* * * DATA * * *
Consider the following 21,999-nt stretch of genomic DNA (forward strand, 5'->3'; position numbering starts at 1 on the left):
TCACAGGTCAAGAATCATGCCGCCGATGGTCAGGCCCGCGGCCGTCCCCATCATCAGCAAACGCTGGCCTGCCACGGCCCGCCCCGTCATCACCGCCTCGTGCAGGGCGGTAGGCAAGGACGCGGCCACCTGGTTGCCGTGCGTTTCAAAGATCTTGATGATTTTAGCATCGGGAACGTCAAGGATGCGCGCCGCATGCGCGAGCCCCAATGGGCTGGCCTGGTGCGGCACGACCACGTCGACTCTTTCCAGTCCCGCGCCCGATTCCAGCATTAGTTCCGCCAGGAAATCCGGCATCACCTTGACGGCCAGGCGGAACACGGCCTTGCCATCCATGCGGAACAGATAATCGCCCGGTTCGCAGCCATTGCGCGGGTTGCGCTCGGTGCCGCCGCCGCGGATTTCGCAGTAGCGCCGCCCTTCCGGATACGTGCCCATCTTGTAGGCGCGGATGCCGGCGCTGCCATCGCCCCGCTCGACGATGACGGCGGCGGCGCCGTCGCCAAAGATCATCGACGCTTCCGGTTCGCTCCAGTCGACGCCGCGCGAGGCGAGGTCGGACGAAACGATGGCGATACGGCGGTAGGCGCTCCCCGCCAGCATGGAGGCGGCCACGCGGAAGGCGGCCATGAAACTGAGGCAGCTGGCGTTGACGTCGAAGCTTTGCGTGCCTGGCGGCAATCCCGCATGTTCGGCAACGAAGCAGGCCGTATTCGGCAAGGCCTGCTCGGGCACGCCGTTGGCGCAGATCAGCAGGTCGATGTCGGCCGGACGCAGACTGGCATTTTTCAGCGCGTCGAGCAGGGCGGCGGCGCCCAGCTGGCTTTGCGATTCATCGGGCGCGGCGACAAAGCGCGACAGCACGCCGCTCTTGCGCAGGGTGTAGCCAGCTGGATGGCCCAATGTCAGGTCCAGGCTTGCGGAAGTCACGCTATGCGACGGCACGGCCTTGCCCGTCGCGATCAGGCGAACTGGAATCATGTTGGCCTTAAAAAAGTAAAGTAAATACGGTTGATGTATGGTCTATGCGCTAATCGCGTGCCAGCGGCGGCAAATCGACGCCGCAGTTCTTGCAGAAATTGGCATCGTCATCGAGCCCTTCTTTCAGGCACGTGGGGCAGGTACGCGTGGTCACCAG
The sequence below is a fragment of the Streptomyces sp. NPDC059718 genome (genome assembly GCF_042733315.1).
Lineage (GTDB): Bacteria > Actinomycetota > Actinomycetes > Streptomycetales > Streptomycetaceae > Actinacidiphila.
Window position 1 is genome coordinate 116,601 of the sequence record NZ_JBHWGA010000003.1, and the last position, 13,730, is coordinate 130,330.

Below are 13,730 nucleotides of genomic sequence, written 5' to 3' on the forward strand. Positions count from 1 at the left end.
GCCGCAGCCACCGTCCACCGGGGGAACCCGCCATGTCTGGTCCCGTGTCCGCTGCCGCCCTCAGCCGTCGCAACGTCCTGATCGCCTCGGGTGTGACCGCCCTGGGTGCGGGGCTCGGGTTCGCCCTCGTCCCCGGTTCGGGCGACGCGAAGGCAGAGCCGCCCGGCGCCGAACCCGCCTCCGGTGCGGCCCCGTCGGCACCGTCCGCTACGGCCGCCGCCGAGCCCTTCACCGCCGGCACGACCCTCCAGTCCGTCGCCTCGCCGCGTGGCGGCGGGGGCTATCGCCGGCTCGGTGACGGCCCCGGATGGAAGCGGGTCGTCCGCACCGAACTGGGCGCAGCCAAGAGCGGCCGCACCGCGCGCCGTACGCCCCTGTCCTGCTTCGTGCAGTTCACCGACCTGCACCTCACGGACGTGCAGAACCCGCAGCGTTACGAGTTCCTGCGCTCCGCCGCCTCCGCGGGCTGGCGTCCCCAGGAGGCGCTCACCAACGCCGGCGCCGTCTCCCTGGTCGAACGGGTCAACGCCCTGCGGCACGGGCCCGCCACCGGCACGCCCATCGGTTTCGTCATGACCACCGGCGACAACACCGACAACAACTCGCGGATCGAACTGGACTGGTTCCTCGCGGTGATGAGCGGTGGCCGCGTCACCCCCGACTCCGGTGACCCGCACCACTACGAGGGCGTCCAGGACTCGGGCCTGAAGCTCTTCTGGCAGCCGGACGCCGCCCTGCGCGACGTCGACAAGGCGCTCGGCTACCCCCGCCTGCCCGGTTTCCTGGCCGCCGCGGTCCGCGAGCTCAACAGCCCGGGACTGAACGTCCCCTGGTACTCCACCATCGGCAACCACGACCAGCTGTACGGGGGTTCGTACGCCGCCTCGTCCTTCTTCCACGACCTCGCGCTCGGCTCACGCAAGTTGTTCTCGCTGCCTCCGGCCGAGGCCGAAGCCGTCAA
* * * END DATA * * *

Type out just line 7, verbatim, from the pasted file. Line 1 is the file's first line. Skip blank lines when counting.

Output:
GCCGCAGCCACCGTCCACCGGGGGAACCCGCCATGTCTGGTCCCGTGTCCGCTGCCGCCCTCAGCCGTCGCAACGTCCTGATCGCCTCGGGTGTGACCGCCCTGGGTGCGGGGCTCGGGTTCGCCCTCGTCCCCGGTTCGGGCGACGCGAAGGCAGAGCCGCCCGGCGCCGAACCCGCCTCCGGTGCGGCCCCGTCGGCACCGTCCGCTACGGCCGCCGCCGAGCCCTTCACCGCCGGCACGACCCTCCAGTCCGTCGCCTCGCCGCGTGGCGGCGGGGGCTATCGCCGGCTCGGTGACGGCCCCGGATGGAAGCGGGTCGTCCGCACCGAACTGGGCGCAGCCAAGAGCGGCCGCACCGCGCGCCGTACGCCCCTGTCCTGCTTCGTGCAGTTCACCGACCTGCACCTCACGGACGTGCAGAACCCGCAGCGTTACGAGTTCCTGCGCTCCGCCGCCTCCGCGGGCTGGCGTCCCCAGGAGGCGCTCACCAACGCCGGCGCCGTCTCCCTGGTCGAACGGGTCAACGCCCTGCGGCACGGGCCCGCCACCGGCACGCCCATCGGTTTCGTCATGACCACCGGCGACAACACCGACAACAACTCGCGGATCGAACTGGACTGGTTCCTCGCGGTGATGAGCGGTGGCCGCGTCACCCCCGACTCCGGTGACCCGCACCACTACGAGGGCGTCCAGGACTCGGGCCTGAAGCTCTTCTGGCAGCCGGACGCCGCCCTGCGCGACGTCGACAAGGCGCTCGGCTACCCCCGCCTGCCCGGTTTCCTGGCCGCCGCGGTCCGCGAGCTCAACAGCCCGGGACTGAACGTCCCCTGGTACTCCACCATCGGCAACCACGACCAGCTGTACGGGGGTTCGTACGCCGCCTCGTCCTTCTTCCACGACCTCGCGCTCGGCTCACGCAAGTTGTTCTCGCTGCCTCCGGCCGAGGCCGAAGCCGTCAA